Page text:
The Spy in Black

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Known in the USA as U-Boat 29, The Spy in Black is the better and the original title of the first film made by the powerhouse pairing of director Michael Powell and writer Emeric Pressburger. If that was all it had to offer it would be worth a look. But it is also a tight and thrilling spy caper bubbling with a typical Powell and Pressburger humanity.

It was made when the Second World War looked obvious and opened in the UK in 1939 as war was breaking out. Its star is Berlin-born Nazi-hating Conrad Veidt, who plays Ernst Hardt, a German U-Boat captain who arrives under cover of the night on a Scottish island, from where he plans to sabotage the British fleet at anchor in the bay.

Aiding Hardt is local schoolteacher Miss Burnett. A recent arrival on the island, “Miss Burnett” is actually a German, Fräulein Thiel (Valerie Hobson), a spy who is both Hardt’s contact and his superior. A turncoat Brit, the alcoholic Ashington (Sebastian Shaw), peeved at having been passed over for some preferrment, completes the trio. Though it will turn out, in the fullness of time, that a lot of people in this story are not quite who they say they are. Of which no more later.

Powell and Pressburger tell their story at speed, in a drama full of florid characters sketched out in quite a lot of detail. For a spy thriller there’s quite a lot of comic business and it seems obvious both men had seen The 39 Steps – so much humour wrung from marital strife and dour Scottish religiosity.

As in their later propaganda movies – The Life and Death of Colonel Blimp most obviously – Powell and Pressburger go out of their way to make the point that Germans and Brits are not so different. There’s an early scene where the fake Miss Burnett schools the newly arrived Hardt in the pronunciation of the word “butter” – same word in English and German, just said differently – and while the Brits are undeniably presented as having right on their side, that doesn’t make the Germans bad people. Captain Hardt is presented as brave, honourable, a decent man doing what he must to serve his country. He’s the “spy in black” because he refuses to switch into civvies and stays in his German navy uniform (there is also a practical reason for this – if he’s caught in disguise he’ll be shot as a spy; if in uniform he’ll be a prisoner of war).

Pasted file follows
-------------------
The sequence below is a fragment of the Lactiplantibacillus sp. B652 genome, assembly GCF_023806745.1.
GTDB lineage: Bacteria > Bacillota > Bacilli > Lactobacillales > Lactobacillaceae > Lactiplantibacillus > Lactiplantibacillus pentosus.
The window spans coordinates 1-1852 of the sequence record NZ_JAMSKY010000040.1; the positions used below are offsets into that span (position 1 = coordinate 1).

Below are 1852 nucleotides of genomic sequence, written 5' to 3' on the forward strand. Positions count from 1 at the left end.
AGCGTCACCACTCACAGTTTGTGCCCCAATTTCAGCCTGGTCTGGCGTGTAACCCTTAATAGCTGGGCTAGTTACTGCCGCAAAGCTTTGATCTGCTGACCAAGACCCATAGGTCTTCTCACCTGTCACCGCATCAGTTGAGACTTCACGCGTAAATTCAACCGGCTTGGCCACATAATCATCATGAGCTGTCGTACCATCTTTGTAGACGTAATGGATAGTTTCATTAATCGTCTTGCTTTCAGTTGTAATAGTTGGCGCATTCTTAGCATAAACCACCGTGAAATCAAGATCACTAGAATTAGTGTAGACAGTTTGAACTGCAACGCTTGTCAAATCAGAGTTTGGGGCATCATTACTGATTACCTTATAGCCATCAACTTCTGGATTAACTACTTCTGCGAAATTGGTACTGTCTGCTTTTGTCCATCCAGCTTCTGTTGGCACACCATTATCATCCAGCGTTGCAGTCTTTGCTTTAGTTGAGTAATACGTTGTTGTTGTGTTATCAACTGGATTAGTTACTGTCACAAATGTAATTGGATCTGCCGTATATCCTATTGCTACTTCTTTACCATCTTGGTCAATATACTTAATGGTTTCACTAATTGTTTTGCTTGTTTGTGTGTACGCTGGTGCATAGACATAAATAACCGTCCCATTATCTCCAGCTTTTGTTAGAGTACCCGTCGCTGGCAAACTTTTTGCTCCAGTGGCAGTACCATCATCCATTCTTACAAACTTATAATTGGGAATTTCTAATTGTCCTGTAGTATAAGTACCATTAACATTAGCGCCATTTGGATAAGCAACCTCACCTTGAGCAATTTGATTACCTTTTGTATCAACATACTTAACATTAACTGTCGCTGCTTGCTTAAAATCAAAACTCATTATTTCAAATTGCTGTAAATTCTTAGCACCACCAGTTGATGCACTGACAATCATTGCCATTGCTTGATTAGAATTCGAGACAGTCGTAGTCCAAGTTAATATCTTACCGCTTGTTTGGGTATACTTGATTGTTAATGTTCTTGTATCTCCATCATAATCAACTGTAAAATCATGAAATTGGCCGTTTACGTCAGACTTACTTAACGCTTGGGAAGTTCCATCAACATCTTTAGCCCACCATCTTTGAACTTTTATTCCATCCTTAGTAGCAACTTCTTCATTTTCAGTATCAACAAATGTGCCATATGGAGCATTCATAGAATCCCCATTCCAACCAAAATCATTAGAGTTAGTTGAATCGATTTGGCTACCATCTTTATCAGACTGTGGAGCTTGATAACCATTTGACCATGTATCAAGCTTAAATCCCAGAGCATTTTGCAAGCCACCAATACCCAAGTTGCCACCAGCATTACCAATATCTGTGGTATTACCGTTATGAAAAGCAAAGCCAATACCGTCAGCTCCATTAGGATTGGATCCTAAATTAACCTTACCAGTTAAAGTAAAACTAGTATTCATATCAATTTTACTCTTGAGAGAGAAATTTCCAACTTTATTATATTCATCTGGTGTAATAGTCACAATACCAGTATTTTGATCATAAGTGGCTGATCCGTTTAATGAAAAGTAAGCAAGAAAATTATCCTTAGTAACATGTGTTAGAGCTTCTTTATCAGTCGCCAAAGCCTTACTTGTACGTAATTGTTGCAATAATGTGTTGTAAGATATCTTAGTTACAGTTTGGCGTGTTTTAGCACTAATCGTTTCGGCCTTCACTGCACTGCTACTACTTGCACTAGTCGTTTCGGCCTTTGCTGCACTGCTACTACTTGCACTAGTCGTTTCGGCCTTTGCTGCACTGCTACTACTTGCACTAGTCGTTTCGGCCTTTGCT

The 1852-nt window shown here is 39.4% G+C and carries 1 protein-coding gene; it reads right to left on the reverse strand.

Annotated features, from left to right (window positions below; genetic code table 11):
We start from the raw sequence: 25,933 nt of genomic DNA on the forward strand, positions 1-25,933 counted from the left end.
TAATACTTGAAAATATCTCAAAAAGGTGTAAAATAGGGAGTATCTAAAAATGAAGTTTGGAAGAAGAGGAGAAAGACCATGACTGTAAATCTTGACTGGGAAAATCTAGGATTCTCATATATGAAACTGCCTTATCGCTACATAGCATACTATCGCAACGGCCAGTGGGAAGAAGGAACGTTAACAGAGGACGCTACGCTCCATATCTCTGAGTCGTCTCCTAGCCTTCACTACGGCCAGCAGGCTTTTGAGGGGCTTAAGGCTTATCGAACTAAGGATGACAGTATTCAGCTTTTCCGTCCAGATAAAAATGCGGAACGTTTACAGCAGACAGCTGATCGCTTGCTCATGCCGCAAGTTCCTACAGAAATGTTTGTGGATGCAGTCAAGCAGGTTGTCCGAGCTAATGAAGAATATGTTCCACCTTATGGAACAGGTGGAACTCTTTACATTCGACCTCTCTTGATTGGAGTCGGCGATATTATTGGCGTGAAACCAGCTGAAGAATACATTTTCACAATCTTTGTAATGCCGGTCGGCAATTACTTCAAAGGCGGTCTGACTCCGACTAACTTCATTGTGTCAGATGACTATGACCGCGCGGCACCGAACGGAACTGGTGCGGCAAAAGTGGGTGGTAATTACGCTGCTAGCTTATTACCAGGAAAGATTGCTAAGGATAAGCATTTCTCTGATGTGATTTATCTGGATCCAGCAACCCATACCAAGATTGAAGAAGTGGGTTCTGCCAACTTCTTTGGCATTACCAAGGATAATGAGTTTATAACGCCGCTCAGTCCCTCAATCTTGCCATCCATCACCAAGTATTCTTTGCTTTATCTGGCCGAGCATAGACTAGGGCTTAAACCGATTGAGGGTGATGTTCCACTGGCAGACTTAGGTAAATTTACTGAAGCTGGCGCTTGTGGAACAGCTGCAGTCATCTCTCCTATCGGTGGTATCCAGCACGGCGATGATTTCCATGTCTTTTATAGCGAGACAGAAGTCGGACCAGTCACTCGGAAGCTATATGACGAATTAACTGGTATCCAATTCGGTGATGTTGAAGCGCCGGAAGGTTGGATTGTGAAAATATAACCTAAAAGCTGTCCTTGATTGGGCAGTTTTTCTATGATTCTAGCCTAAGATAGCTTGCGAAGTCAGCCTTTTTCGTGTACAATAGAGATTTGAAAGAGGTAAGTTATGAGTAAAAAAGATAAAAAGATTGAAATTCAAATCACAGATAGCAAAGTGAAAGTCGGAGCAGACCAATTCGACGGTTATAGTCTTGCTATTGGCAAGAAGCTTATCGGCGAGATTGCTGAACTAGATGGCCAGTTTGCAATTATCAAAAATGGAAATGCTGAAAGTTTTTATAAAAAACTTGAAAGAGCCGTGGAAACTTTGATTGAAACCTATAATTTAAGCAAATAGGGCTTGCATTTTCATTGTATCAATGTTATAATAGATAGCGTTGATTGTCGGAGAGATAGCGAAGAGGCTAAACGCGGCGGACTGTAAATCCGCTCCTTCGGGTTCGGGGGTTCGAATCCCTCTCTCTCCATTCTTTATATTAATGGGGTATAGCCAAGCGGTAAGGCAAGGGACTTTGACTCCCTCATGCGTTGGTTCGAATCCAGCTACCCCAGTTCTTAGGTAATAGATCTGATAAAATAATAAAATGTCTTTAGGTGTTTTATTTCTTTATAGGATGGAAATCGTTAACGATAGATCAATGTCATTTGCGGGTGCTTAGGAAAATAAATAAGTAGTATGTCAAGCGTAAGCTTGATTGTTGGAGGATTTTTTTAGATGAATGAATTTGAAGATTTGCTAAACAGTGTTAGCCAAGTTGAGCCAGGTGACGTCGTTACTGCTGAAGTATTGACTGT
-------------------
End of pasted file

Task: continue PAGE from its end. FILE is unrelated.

Valerie Hobson poses as Miss Burnett
Miss Burnett or Miss Thiel, take your pick

Pressburger’s screenplay squeezes fun from the fact that Veidt is about 46 to Hobson’s 22, and that Fräulein Thiel is Hardt’s ranking officer, but he’s less sure what to do about a possible romance between Hardt and Thiel, advancing into the territory only to retreat again.

The big messages: innocent people get caught up in murky business in wartime; there are good Germans as well as decent Brits.

This is all set in 1917 but it could easily be 1939. The intention clearly is to set this story in the midst of the upcoming war which hadn’t yet been declared. By the time the film opened it had, and it didn’t do The Spy in Black any favours at the box office – one of the first things the government did when war was declared was close cinemas.

Some obvious model shots and a bit of newsreel footage to one side, it’s a good-looking film, especially on the British Film Institute restoration I watched, with good, crisp, clean cinematography (by Bernard Browne) which occasionally yields to the urge for an expressionistic wonky angle but in the main is all about getting the story across without stylistic interference.

The real joy of it is Pressburger’s screenplay. So many minor characters are fleshed out, like the busybody Presbyterian minister endlessly concerned for the moral welfare of “Miss Burnett”. Or the engineer on board the ship where the final scenes play out, with his gripes about the wear on the ship’s old engine when the captain calls for full steam ahead – “it’s murdering my bearings”. The inspiration for Scotty from Star Trek?

Talking of the ending, after a drama that’s been set largely in the one or two rooms attached to Miss Burnett’s schoolhouse, Powell and Pressburger suddenly shift everything to the high seas, where power relations switch this way and that, ships chase ships, the German U-Boat re-appears and final scenes play out that manage all at the same time to be thrilling, emotionally satisfying, humane and ironic. A neat climax that sums up the entire film.

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© Steve Morrissey 2024

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